Last Updated: , Created: Friday, December 7th, 2001

Should I always use a drip cap over windows?

Bill from Paradise, Newfoundland writes: "I need to settle a bet between a buddy and myself. When you put in a vinyl window should a drip cap always be used? My buddy never uses one, and claims water never gets in under the window."

Well Bill, you win. Yes you should always put a flashing over the top of a window, called a Drip Cap. If you rely on caulking to prevent water from coming into this joint, it will eventually leak, sooner if the window sticks slight out beyond the siding as it usually does. Why? Because water will sit on that ledge and degrade the caulking. Critical joints like this one that could create a serious water leak must be flashed. That means that the flashing will shed the water, whether the caulking holds or not. We are relying on the overlapping to shed the water, just like we do with roof shingles. Caulking exposed to sunlight are used for minor joints, like along the side of the window, but anyplace where there is constant water flow, like over the top of the window, requires flashing.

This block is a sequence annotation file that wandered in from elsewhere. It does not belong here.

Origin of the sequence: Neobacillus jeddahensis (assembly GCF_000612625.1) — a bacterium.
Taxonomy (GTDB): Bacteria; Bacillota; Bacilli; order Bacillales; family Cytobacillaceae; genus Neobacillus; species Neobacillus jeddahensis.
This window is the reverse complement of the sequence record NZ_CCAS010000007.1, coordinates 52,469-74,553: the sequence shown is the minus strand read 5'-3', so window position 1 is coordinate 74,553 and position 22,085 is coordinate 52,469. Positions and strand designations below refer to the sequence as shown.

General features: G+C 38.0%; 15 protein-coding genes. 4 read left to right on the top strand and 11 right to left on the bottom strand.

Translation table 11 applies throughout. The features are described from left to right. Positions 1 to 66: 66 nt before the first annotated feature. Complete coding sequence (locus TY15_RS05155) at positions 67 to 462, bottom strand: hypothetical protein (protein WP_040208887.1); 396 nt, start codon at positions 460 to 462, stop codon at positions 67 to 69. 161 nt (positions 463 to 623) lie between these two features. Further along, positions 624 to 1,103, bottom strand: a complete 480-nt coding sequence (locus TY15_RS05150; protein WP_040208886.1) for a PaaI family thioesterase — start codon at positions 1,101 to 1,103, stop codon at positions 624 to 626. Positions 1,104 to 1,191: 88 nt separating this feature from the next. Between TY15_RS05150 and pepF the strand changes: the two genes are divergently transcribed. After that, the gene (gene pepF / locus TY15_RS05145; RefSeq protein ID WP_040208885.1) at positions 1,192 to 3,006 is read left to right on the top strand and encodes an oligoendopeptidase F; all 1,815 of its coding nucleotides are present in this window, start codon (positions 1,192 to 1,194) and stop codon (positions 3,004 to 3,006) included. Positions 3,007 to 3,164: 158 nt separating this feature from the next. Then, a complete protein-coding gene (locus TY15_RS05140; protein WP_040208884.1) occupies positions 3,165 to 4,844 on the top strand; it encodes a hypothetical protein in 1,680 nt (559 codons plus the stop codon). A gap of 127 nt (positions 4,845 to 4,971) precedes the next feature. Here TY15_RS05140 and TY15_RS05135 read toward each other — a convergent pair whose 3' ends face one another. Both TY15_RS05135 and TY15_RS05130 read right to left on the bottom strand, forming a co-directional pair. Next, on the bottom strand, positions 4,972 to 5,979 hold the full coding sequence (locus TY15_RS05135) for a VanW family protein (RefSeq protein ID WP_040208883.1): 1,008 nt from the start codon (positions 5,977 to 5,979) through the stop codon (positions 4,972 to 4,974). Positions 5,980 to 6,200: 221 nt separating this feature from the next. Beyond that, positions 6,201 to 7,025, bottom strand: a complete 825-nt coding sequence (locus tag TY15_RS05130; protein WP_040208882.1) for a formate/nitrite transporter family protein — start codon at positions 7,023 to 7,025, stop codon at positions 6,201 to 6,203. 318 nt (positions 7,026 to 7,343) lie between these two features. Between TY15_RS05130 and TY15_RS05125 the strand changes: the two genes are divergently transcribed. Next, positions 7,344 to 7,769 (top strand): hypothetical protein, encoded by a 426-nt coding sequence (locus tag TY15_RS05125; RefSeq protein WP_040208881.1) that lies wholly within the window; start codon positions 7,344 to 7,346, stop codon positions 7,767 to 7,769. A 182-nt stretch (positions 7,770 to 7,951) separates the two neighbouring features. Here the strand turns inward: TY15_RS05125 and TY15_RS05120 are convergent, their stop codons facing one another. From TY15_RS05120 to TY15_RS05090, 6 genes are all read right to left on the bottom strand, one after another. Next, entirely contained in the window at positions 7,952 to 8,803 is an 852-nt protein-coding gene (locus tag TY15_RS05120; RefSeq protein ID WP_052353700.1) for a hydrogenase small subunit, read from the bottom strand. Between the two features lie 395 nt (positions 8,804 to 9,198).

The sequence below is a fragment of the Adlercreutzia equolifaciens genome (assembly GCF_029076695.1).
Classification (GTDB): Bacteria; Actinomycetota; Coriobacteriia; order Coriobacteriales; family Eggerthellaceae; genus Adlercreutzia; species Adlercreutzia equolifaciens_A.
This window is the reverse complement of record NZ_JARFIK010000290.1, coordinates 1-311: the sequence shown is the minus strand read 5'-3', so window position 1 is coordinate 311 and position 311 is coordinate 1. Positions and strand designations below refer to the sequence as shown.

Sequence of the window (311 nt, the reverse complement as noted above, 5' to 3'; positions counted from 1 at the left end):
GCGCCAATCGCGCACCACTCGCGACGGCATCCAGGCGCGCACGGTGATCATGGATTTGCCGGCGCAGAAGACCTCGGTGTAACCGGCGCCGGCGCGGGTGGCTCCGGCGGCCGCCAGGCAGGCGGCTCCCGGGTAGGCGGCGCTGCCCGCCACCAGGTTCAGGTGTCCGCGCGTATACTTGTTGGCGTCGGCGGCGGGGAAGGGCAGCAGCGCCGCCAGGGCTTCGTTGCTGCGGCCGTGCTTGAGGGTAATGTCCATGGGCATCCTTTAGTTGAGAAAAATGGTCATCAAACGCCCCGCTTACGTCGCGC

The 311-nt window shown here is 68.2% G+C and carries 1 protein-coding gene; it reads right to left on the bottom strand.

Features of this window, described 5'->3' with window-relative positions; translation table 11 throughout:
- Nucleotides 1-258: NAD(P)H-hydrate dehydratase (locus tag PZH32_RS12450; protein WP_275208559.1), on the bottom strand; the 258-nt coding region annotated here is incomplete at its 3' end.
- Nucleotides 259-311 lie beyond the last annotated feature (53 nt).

Not only is it a good idea to use a drip cap -- it is code required. One important code detail often missed is that the drip cap, or headder cap flashing, must have a slope of a mininum of 6 degrees towards the outside.  Flat flashings collect water.   In fact in 2007 the Canadian code got even more strict and began to demand that the drip cap was made in a very special way with "end dams". For a full explanation, and even a video on how to do this, follow Header Flashing End Dams.


Keywords: Vinyl, Water, Flashings, Caulking, Joints, Siding, Codes, Windows, Leaking, Drip Cap

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